How can we help our cats survive a construction project on our house?
August 8, 2014 12:33 PM   Subscribe

Our contractor is about to begin building an addition on our house. (Yay!) However, we have two very sensitive indoors-only cats who get stressed out easily, and we're told the noise is going to be intense for about a month, and especially during the demolition phase. (Boo!) I welcome any and all ideas for reducing our cats' (and our own) stress for the duration of this long project, short of boarding them elsewhere. Thanks!

Per the responses given to a previous ask on a similar subject (, we've got two Feliway diffusers plugged in at opposite ends of the house, have cleared some comfy hiding places under the bed, and will run a white-noise machine once building starts, but if there's something more we can do to make the whole process more bearable for our cats (and thus for us, their anxious owners), I would love to hear about it. (One bit of good news: almost all of the work will be happening behind a closed door, so that will help minimize the amount of disruption.) Any advice to make things less stressful?
posted by Janey Complainy to Pets & Animals (10 answers total) 2 users marked this as a favorite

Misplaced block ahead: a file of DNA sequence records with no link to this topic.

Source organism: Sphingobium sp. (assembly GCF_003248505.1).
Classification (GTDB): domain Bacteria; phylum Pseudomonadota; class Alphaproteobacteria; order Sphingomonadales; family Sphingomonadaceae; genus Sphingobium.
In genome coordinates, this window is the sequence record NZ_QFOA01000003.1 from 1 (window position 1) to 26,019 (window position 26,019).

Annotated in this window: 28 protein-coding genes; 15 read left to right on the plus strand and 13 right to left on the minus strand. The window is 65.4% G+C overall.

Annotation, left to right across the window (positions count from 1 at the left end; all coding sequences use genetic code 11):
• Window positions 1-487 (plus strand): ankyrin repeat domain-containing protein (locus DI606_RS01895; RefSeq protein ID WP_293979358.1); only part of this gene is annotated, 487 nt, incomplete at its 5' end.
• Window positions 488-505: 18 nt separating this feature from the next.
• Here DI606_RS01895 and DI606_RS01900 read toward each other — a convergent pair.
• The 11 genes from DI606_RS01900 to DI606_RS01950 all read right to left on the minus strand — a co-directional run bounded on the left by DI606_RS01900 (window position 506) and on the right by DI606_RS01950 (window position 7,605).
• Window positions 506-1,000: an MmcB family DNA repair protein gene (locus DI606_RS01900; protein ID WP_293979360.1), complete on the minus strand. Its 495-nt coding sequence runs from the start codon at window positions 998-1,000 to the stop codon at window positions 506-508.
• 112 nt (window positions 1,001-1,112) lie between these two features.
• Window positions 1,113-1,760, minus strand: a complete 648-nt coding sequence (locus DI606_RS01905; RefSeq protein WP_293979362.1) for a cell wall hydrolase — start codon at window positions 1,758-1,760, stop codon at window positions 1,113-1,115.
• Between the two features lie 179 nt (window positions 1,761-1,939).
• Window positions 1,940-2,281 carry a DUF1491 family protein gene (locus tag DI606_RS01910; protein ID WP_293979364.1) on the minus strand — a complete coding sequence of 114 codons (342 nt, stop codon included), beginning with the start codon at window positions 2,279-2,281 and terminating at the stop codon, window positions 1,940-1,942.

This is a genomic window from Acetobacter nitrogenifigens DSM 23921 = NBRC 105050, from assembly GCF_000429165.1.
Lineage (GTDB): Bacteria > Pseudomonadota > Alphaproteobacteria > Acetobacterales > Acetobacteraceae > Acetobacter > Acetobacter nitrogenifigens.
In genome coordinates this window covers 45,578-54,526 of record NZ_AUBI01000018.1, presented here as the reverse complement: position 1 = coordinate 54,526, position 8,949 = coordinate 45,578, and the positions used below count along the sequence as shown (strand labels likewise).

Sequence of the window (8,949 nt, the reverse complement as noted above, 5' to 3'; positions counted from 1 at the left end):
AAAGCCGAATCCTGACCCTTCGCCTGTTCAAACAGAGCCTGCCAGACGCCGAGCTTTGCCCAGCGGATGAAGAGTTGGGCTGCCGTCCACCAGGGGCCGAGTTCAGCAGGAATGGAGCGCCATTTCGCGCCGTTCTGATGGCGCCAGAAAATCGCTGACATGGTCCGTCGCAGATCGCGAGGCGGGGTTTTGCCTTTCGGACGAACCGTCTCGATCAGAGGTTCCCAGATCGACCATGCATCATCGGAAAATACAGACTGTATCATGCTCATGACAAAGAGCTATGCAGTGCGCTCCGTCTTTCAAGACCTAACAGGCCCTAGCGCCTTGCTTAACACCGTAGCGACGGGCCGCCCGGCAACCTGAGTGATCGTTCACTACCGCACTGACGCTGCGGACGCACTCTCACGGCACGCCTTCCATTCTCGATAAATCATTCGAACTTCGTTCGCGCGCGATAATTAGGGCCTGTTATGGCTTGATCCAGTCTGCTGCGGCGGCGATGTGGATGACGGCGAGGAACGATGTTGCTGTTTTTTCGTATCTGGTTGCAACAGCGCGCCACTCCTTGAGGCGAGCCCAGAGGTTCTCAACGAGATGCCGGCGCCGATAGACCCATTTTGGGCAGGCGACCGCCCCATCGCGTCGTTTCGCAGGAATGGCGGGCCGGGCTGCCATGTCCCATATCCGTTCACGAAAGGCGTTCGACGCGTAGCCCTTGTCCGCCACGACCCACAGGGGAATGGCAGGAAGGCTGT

Best answer: Can you confine them in one part of the house (like the master suite)? You don't want scared kitties running out the door which the workers left open, or finding a hidey-hole and getting trapped. Cats are the experts at sneaking out open doors and/or getting themselves wedged into very small, inaccessible spaces.

If they are going to be subjected to Noisy Humans Doing Scary Things, it's safest to confine them with food, water, litter, toys, and safe places to retreat (like a box or kitty condo). You will want to have a Feliway diffuser plugged into the room(s) where you keep the cats.
posted by Rosie M. Banks at 12:48 PM on August 8, 2014 [2 favorites]

I know you don't want to board them elsewhere, but surely you must have a cat-loving friend or relative who can take them for a time. I say this only because construction work on the outside of my little house so stressed out one of my sensitive cats that it provoked a UTI (vet suggested it might be due to the cat avoiding the litter box due to stress) that led to an emergency vet situation. When it didn't clear up and instead got worse, my poor kitty had to have a perineal urethrostomy, which included surgically removing his penis and a month long convalescence in a large dog crate. The whole experience was awful for everyone involved and it ended up costing close to $6K in vet care.